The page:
When it is possible to hear a message clearly without any physical distraction, the listener must become active in attending the message. If noises interfere with the physical reception of the message, the listener has to prepare his mind to concentrate on the selected signals and should not allow himself to be distracted by the noises. In such situation, a good listener has to exercise a good deal of mental discipline over himself in order to concentrate properly on the message being transmitted by the speaker. A careful listener never jumps to conclusions about what the speaker says till the latter completes his message.

The non- active listeners are poor listeners who remember the specific facts presented by the speaker and tend to forget the central idea. The tired, bored and lazy listeners may pretend to be attentive by their postures as they usually rest their chin on hand or bend forward in the chair or show that they really pay attention to the talk, but in fact, they may get occupied with some other thoughts. They may drift away in pondering over their personal problems and worries.

Some of the listeners pretend to listen as they make notes, read mail and do other petty routine activities. But, effective listening should not be considered as an easy and passive encounter. The non-active listener sometimes avoids the message if he feels it difficult to be understood or too hard to be followed. The listener requires mental preparedness and energy to concentrate on the message and on the non-verbal communication like body movement, postures, gestures, etc.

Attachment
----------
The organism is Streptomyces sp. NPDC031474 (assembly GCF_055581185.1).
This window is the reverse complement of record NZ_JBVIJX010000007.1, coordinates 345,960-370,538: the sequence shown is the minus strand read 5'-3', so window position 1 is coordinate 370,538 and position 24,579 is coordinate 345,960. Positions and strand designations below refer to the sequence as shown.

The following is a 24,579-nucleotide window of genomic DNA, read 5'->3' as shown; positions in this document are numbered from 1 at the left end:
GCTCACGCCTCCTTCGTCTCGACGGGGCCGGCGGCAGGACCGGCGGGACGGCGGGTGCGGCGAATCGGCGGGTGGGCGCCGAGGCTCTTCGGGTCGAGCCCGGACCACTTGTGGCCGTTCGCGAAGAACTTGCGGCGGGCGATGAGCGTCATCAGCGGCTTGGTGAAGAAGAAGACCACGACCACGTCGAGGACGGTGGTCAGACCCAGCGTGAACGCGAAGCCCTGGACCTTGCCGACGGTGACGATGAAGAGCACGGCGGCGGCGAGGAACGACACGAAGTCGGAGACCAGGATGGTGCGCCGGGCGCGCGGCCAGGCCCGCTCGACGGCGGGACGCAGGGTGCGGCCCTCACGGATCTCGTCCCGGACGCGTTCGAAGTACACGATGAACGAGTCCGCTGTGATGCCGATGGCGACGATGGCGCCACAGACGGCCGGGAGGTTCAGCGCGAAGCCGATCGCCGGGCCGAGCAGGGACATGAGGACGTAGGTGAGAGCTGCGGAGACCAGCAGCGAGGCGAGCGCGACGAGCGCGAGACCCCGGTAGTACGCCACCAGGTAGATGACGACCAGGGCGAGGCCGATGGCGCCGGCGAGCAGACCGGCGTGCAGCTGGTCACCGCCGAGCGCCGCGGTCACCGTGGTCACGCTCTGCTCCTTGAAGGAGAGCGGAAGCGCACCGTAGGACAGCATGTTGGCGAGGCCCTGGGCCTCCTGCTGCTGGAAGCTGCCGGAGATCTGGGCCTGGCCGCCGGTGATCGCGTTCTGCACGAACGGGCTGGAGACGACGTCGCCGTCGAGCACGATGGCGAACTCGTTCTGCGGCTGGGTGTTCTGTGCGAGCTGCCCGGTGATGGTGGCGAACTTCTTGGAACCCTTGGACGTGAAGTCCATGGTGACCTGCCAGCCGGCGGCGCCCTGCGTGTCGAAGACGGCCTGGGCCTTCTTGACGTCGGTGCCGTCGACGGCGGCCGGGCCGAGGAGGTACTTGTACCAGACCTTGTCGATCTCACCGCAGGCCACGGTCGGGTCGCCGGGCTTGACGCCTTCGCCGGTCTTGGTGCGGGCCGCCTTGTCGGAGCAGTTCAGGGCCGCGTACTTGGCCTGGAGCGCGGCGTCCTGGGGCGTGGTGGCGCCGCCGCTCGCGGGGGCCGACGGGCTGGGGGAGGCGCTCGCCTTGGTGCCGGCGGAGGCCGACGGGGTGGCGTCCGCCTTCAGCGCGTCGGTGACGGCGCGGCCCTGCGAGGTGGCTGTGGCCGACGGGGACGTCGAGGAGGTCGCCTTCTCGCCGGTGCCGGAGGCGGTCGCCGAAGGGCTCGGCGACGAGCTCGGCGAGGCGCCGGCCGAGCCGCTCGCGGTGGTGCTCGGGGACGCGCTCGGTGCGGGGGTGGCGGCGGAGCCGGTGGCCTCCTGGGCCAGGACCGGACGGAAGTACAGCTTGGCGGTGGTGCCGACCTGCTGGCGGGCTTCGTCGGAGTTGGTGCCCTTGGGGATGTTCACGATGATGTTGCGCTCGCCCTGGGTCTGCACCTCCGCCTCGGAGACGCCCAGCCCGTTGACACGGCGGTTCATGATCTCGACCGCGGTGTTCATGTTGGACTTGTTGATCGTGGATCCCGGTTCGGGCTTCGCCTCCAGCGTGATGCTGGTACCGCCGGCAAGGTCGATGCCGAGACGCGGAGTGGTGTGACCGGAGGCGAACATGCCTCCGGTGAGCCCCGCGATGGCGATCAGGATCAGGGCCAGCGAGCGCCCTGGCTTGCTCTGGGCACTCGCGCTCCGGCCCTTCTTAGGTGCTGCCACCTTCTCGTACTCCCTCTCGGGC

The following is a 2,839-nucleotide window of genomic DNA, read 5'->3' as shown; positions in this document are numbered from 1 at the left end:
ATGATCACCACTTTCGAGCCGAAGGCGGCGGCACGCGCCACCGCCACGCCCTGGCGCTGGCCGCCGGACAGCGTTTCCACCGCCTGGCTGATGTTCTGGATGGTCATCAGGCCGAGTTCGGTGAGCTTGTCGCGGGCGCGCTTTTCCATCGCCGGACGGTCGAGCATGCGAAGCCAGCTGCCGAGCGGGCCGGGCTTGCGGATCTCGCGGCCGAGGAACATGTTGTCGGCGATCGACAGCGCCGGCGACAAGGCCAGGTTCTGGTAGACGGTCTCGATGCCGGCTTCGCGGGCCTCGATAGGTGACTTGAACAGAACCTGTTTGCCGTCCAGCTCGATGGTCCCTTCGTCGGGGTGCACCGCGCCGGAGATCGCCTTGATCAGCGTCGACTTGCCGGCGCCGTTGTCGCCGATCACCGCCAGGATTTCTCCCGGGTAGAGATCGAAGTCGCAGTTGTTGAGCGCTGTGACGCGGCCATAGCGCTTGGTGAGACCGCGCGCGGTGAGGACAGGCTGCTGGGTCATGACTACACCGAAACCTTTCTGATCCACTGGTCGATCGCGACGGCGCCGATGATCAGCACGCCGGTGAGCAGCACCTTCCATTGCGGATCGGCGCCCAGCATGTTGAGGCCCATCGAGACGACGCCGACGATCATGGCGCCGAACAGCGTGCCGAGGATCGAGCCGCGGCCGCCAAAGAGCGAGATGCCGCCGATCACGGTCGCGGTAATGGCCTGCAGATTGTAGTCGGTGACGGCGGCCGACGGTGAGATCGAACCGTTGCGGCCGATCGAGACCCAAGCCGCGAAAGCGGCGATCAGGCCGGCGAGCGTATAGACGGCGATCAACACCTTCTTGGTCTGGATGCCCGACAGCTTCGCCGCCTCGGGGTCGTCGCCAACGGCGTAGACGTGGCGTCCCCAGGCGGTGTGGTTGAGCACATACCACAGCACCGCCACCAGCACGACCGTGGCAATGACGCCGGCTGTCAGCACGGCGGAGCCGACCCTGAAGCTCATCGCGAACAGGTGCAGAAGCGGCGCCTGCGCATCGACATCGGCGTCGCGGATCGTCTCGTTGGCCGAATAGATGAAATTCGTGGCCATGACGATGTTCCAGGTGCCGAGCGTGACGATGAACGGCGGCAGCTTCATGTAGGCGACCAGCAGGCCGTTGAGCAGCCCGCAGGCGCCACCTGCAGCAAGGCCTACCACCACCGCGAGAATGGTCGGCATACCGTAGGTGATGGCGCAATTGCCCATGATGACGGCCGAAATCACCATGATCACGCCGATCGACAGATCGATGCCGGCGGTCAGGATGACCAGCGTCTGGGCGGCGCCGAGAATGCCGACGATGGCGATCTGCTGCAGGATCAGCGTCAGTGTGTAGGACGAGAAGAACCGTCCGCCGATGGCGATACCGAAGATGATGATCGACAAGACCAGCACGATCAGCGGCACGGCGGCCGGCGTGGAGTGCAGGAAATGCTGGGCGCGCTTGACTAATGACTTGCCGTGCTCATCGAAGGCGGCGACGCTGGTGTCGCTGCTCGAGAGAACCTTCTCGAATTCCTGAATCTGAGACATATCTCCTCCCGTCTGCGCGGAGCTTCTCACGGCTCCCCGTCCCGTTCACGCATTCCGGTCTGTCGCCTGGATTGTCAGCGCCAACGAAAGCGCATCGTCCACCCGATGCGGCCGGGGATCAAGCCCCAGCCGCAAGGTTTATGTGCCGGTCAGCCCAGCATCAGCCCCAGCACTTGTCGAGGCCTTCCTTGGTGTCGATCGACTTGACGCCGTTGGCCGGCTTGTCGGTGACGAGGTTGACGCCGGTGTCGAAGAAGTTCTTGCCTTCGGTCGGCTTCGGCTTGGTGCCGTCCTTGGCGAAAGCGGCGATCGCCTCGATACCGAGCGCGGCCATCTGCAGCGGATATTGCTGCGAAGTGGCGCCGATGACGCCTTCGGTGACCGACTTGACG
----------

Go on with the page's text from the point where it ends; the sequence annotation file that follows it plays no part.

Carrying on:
Developing Listening Skills

Developing effective listening skills involves two specific steps (Hartley & Bruckman, 2002). These are:

  1. 1.    To develop the ability to recognise and deal with barriers that prevents you listening with full attention.
  2. 2.    To develop and use behaviours which help you to listen. Such behaviours can also serve to let the other person know that you are giving them your full attention.

 

Effective listening skills

The receiver should carefully listen to the message to feel the pulse of the sender, to understand the mood and reactions and to create a congenial atmosphere for listening, which allows freedom of expression the speaker. Lack of good listening can create the embarrassing situations, which result in the lack of co -ordination and mutual understanding. A manager, who listens to the employees, gives them an opportunity to vent out their emotions. Effective listening also helps the managers to get the constructive suggestions from the employees. There is greater harmony and cohesion if the sender and the receiver listen to each other messages effectively. It can raise their morale and create togetherness.

Robert Bolton, offers three “clusters” of skills that are involved in listening. These broad clusters are Attending Skills, Following Skills, and Reflecting Skills.

Attending Skills

  • A Posture of Involvement
  • Appropriate Body Motion
  • Eye Contact
  • Non-distracting Environment

Following Skills

  • Door Openers
  • Minimal Encourages
  • Infrequent Questions
  • Attentive Silence

Reflecting Skills

  • Paraphrasing
  • Reflecting Feelings
  • Reflecting Meanings
  • Summative Reflections

References

www.practicebasedlearning.org